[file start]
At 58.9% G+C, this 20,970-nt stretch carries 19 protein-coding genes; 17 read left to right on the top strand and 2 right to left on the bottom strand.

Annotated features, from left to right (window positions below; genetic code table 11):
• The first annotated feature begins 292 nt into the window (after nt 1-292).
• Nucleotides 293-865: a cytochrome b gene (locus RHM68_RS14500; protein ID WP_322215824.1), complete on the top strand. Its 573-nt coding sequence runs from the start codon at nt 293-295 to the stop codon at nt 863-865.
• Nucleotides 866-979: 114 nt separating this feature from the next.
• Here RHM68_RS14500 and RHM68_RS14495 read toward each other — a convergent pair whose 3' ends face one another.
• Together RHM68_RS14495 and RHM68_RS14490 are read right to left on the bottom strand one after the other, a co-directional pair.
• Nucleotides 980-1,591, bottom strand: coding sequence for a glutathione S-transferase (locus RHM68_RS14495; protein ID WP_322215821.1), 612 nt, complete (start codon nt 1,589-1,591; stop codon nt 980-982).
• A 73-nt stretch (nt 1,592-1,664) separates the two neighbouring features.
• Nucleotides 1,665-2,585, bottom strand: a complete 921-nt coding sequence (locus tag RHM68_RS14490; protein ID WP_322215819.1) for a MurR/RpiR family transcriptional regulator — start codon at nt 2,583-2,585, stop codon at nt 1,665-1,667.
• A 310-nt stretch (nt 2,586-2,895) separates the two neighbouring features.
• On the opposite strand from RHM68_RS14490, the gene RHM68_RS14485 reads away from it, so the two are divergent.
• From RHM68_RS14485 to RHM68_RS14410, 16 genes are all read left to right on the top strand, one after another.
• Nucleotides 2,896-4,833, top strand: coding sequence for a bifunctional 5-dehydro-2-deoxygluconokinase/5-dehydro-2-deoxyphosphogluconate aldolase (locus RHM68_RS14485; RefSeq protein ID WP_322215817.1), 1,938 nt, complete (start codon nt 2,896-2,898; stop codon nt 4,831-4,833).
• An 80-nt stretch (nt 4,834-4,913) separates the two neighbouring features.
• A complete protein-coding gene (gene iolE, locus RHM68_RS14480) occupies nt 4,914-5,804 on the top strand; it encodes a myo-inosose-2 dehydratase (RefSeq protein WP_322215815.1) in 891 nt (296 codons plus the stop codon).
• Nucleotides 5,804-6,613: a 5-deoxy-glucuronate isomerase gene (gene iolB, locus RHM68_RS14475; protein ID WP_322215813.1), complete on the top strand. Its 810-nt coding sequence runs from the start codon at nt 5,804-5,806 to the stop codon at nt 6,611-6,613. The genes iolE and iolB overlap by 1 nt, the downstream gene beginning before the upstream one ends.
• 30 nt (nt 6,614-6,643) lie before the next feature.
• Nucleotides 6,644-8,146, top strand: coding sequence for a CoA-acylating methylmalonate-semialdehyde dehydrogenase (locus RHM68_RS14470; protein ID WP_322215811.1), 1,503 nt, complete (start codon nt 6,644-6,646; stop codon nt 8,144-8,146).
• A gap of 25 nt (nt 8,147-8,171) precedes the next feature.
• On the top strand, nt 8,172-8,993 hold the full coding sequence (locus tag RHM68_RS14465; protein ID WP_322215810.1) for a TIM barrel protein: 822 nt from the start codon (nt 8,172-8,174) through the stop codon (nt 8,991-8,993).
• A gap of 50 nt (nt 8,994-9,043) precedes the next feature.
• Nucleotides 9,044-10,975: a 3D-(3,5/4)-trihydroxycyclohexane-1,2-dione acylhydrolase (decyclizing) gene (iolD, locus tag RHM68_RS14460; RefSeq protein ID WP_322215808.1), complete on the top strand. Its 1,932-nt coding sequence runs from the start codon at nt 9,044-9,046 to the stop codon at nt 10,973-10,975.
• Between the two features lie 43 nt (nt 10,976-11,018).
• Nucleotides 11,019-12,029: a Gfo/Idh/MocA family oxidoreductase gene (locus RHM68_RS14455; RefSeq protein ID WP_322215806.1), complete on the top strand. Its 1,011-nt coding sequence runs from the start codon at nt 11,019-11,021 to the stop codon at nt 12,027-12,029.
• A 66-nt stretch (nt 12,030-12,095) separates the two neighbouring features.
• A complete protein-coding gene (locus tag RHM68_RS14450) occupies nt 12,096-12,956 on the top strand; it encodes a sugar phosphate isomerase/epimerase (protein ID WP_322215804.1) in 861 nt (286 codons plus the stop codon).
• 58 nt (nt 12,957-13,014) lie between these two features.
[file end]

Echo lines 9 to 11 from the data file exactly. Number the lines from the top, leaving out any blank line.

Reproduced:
• A 73-nt stretch (nt 1,592-1,664) separates the two neighbouring features.
• Nucleotides 1,665-2,585, bottom strand: a complete 921-nt coding sequence (locus tag RHM68_RS14490; protein ID WP_322215819.1) for a MurR/RpiR family transcriptional regulator — start codon at nt 2,583-2,585, stop codon at nt 1,665-1,667.
• A 310-nt stretch (nt 2,586-2,895) separates the two neighbouring features.